What you witnessed and what made you panic the first few times you saw it is called scareware. It exploits the user’s fear by using fake threats of malware or viruses. Then, the hacker makes the user provide access to personal data to “fix” the malware. They may even dare to deceive the user into installing software that is actually malware. 

“Congratulations! You’ve won an iPhone 14!” Have you, really? Another form of malware implementation is Quid Pro Quo. Scammers often use this tactic on users that have signed up for giveaways by sending them carefully crafted emails or social media messages. These messages inform users that they have won something or are eligible for a reward if they share their personal information. Again, we’ve all seen our fair share of these. Deceptively alluring, aren’t they? 

● Watering hole attacks

This trick is a form of spam phishing. It involves infecting popular online spaces with destructive malware, which impacts many users and devices at once. This form of attack requires a lot of careful planning on the hacker’s part, as it requires them to hunt for weaknesses within the functioning of a website to hack it. 

An example of this happened in 2017 when hackers infested a Ukrainian government website. The users who had unwittingly downloaded the malware had their hard drives erased. 

Defence strategies against social engineering attacks

Now, if I’ve scared you enough by telling you all about these attacks, here’s how you can protect yourself and your data from them: 

Social engineering attacks

Being wary of online interactions 

Learn to differentiate between social engineering attacks and regular social interactions. When interacting with a stranger online, be wary of their behaviour and always think before responding. For example, ask yourself if the person you’re interacting with is intently pursuing a particular line of questioning geared towards action from your side. Also, check the validity of website links sent to you before you click them. Finally, always follow your gut instinct if an offer is too good to be true or a person is acting particularly untrustworthy.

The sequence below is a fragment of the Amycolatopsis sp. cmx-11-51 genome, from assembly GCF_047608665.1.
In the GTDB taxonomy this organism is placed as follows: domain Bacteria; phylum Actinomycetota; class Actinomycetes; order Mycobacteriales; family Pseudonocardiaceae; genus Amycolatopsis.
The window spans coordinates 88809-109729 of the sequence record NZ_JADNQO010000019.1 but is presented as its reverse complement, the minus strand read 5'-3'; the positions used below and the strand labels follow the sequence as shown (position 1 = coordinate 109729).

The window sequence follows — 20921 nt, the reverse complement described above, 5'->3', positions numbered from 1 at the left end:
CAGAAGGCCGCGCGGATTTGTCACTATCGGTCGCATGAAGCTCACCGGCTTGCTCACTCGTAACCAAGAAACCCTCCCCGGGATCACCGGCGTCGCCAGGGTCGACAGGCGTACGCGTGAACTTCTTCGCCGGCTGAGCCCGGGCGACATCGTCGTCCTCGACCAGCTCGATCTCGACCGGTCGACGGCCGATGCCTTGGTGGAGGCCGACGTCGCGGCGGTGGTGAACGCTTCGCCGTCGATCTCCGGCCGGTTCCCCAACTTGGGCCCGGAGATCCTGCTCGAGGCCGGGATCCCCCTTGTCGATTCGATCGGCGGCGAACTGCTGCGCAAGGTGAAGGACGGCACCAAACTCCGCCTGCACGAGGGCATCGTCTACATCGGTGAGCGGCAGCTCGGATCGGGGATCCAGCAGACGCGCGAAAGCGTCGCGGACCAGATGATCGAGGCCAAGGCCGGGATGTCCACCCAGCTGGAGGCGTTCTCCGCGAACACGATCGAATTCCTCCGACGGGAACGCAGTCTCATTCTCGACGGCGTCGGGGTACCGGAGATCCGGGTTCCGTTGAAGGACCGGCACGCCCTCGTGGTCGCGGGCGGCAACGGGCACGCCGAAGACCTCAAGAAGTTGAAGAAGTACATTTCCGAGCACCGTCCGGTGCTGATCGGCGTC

Introduction of security risk awareness training 

Organisations need to emphasise the importance of cyber security and risk awareness training for their employees. In addition, companies should establish security policies and an effective plan of action that prepares employees at every level to make sound decisions when faced with a social engineering attack. 

This practice should also be introduced at the school level. The internet is a great tool to educate and entertain children. However, this digital accessibility offered to children makes them especially vulnerable to cyber-attacks. Therefore, schools should introduce cyber-vigilance and practise safe internet behaviour from a young age. 

Proper layering of antivirus applications 

Scammers evolve with every technological advancement too. People often rely on basic antivirus applications as their primary form of protection, but they are not enough. A multi-layer approach to antivirus is more effective in protecting against and preventing the spread of malware on different levels. Furthermore, this approach ensures that the malware never reaches sensitive data. 

Social engineering attacks are particularly malicious because they exploit a core part of human experience: the inclination to trust others. As we gain more knowledge about the risks of being online, observing safe internet practices has become more critical now than ever. These practices protect not just your data but also yourself and others around you.